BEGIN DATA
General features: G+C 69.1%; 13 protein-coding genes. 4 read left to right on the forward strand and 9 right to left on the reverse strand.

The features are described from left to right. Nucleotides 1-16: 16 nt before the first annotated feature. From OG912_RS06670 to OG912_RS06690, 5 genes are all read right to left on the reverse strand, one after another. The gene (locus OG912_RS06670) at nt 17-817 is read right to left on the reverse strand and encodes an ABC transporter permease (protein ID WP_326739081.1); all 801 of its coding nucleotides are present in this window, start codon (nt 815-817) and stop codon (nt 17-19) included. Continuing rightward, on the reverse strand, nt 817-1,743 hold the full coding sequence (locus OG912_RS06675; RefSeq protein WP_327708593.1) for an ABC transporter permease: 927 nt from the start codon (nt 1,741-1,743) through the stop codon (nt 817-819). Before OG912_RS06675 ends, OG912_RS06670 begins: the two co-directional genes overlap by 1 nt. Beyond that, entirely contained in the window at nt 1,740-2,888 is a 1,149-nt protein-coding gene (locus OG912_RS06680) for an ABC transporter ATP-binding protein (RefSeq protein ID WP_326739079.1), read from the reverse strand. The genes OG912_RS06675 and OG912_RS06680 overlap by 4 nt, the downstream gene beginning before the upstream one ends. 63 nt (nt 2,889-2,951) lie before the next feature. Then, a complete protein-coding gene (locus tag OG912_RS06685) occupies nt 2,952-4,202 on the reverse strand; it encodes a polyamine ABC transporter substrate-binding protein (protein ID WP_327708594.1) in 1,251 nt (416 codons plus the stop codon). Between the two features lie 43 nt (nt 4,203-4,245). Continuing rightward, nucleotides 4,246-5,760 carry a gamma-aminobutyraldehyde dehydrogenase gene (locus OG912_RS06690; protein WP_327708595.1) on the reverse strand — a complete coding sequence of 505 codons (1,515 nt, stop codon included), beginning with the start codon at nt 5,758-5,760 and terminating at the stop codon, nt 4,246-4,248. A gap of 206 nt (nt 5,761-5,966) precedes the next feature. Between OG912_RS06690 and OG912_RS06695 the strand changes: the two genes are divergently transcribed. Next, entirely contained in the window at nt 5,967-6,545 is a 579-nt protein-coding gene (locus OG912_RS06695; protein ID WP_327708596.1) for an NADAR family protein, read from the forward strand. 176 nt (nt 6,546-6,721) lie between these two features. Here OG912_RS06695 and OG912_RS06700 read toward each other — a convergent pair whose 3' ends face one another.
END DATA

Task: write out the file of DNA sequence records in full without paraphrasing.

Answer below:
General features: G+C 69.1%; 13 protein-coding genes. 4 read left to right on the forward strand and 9 right to left on the reverse strand.

The features are described from left to right. Nucleotides 1-16: 16 nt before the first annotated feature. From OG912_RS06670 to OG912_RS06690, 5 genes are all read right to left on the reverse strand, one after another. The gene (locus OG912_RS06670) at nt 17-817 is read right to left on the reverse strand and encodes an ABC transporter permease (protein ID WP_326739081.1); all 801 of its coding nucleotides are present in this window, start codon (nt 815-817) and stop codon (nt 17-19) included. Continuing rightward, on the reverse strand, nt 817-1,743 hold the full coding sequence (locus OG912_RS06675; RefSeq protein WP_327708593.1) for an ABC transporter permease: 927 nt from the start codon (nt 1,741-1,743) through the stop codon (nt 817-819). Before OG912_RS06675 ends, OG912_RS06670 begins: the two co-directional genes overlap by 1 nt. Beyond that, entirely contained in the window at nt 1,740-2,888 is a 1,149-nt protein-coding gene (locus OG912_RS06680) for an ABC transporter ATP-binding protein (RefSeq protein ID WP_326739079.1), read from the reverse strand. The genes OG912_RS06675 and OG912_RS06680 overlap by 4 nt, the downstream gene beginning before the upstream one ends. 63 nt (nt 2,889-2,951) lie before the next feature. Then, a complete protein-coding gene (locus tag OG912_RS06685) occupies nt 2,952-4,202 on the reverse strand; it encodes a polyamine ABC transporter substrate-binding protein (protein ID WP_327708594.1) in 1,251 nt (416 codons plus the stop codon). Between the two features lie 43 nt (nt 4,203-4,245). Continuing rightward, nucleotides 4,246-5,760 carry a gamma-aminobutyraldehyde dehydrogenase gene (locus OG912_RS06690; protein WP_327708595.1) on the reverse strand — a complete coding sequence of 505 codons (1,515 nt, stop codon included), beginning with the start codon at nt 5,758-5,760 and terminating at the stop codon, nt 4,246-4,248. A gap of 206 nt (nt 5,761-5,966) precedes the next feature. Between OG912_RS06690 and OG912_RS06695 the strand changes: the two genes are divergently transcribed. Next, entirely contained in the window at nt 5,967-6,545 is a 579-nt protein-coding gene (locus OG912_RS06695; protein ID WP_327708596.1) for an NADAR family protein, read from the forward strand. 176 nt (nt 6,546-6,721) lie between these two features. Here OG912_RS06695 and OG912_RS06700 read toward each other — a convergent pair whose 3' ends face one another.